Singleton Pattern

Singleton pattern is a simple design pattern in software practice and sometimes considered as an anti-pattern due its tight coupling nature.

A very simple non thread safe implementation of the Singleton pattern would be like this.

Singleton non thread safe

class Singleton
{
  privatestatic Singleton _instance;
  private Singleton()
  {
    Console.WriteLine(Singleton instantiated);
  }
 
publicstatic Singleton SingletonInstance
{
  get
   {
        if (_instance ==null)
            {
               // delay the object creation to demonstrate the thread saftey.
               Thread.Sleep(1500);
            _instance =new Singleton();
            }
      return     _instance;
  }
 }
}

Run the above class using Main method shown below, you can notice Singleton constructor is called twice by the both threads, since it is not thread safe. ( You can use the same Main methid implementation for all 3 Singleton implementations)

Main method implementation

class Program
{
staticvoid Main(string[] args)
{
new Thread(() => { Singleton sin1 = Singleton.SingletonInstance; }).Start();
Singleton sin2 = Singleton.SingletonInstance;
 
Console.ReadKey();
}
}

Singleton thread safe

Making the above implementation to a thread safe code is not a complex task, we can use our same old locking technique.

class Singleton
{
privatestatic Singleton _instance;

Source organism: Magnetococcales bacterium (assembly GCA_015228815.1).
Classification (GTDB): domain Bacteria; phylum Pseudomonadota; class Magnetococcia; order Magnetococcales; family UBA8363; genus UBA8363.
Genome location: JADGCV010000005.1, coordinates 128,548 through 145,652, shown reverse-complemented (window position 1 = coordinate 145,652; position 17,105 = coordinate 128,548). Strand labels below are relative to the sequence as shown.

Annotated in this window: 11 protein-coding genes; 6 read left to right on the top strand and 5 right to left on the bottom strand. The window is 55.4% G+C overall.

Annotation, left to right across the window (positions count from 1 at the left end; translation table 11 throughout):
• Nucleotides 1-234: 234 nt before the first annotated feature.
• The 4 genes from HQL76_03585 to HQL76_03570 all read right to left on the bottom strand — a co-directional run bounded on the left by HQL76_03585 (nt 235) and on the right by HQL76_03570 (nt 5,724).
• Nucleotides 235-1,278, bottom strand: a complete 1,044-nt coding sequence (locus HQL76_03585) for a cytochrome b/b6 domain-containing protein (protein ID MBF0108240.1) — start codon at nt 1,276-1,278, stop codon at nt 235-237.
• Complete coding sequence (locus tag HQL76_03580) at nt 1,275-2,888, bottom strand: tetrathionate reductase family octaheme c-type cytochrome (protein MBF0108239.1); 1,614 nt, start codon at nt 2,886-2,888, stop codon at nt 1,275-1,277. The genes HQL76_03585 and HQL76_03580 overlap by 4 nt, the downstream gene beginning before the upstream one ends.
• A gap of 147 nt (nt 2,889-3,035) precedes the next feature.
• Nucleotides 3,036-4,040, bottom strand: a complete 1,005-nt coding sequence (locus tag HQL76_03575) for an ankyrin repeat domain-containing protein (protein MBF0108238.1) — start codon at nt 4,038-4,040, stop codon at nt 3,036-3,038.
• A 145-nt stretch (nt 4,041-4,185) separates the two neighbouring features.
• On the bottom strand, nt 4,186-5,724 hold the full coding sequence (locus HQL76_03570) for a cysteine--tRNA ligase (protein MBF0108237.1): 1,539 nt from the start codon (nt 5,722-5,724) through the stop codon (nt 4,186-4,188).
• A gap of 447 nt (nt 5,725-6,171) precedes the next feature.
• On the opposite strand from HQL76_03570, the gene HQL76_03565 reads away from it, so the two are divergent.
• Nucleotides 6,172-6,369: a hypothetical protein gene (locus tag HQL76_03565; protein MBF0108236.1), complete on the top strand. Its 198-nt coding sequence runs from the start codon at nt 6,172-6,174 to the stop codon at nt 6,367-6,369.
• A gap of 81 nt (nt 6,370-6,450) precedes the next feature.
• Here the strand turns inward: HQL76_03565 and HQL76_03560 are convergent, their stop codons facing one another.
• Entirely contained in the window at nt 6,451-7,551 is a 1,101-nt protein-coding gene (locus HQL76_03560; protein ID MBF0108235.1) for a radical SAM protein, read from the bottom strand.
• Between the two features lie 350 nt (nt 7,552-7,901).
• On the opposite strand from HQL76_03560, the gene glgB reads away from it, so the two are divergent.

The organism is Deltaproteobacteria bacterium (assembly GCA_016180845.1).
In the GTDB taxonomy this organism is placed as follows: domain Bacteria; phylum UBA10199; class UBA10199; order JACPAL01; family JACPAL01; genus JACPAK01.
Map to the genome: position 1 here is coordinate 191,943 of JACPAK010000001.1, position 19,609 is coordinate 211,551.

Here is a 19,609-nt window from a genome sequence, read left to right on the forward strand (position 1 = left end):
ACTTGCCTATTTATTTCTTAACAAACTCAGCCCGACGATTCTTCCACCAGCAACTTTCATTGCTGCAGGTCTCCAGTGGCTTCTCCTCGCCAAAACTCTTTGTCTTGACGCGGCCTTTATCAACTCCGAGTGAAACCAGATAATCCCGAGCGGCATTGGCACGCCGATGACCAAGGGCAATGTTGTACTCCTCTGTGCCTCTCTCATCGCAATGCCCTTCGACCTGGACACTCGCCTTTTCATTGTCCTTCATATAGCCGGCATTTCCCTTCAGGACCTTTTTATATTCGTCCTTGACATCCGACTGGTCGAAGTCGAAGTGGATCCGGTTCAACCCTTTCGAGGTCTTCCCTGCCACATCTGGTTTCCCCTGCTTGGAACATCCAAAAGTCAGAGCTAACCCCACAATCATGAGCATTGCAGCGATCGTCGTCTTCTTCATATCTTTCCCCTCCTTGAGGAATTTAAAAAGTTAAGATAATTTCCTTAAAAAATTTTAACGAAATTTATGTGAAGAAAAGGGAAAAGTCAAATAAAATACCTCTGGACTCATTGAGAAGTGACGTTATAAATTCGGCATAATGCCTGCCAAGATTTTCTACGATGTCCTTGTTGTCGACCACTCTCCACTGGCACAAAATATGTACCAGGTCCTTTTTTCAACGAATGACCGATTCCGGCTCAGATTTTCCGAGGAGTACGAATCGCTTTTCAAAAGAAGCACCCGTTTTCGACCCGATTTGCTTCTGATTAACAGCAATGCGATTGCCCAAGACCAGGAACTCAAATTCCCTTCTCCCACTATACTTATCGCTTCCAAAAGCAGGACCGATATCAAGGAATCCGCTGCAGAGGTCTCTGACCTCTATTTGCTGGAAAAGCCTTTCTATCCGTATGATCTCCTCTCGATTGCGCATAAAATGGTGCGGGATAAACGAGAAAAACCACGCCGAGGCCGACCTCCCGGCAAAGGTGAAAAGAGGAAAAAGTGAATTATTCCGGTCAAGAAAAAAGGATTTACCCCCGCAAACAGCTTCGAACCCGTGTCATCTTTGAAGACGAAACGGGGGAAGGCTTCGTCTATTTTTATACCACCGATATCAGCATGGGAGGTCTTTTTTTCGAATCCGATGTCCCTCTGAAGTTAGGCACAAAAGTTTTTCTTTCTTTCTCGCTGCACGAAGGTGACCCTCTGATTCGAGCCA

privatestaticobject _lock =newobject();
 
private Singleton()
{
Console.WriteLine(Singleton instantiated);
}
 
publicstatic Singleton SingletonInstance
{
get
{
lock (_lock)
{
if (_instance ==null)
  {
      // delay the object creation to demonstrate the thread saftey.
        Thread.Sleep(1500);
         _instance =new Singleton();
   }
return _instance;
}
}
}
}

The above is a perfect Singleton implementation in C#. But is there any other way that we can have the Singleton behavior without compensating our performance into locking. Because locking is a performance drop for sure.

Singleton C# way  – The trendy way

This is a neat and a trendy way to implement the Singleton.

We do not use locks in this implementation and it is very fast yet purely thread safe.

class Singleton
{
    privatestaticreadonly Singleton _instance;
 
    static Singleton()
    {
             _instance =new Singleton();
     }
 
    private Singleton()
   {
       Console.WriteLine(Singleton instantiated);
    }
 
   public static Singleton SingletonInstance
  {
     get
    {
      return _instance;
     }
  }
}

The magic is, static constructor.

A static constructor is used to initialize any static data, or to perform a particular action that needs to be performed once only. It is called automatically before the first instance is created or any static members are referenced.

To remeber simply you can think that the static constructor is called when the class is loaded.

More about static constructors in this MSDN article.

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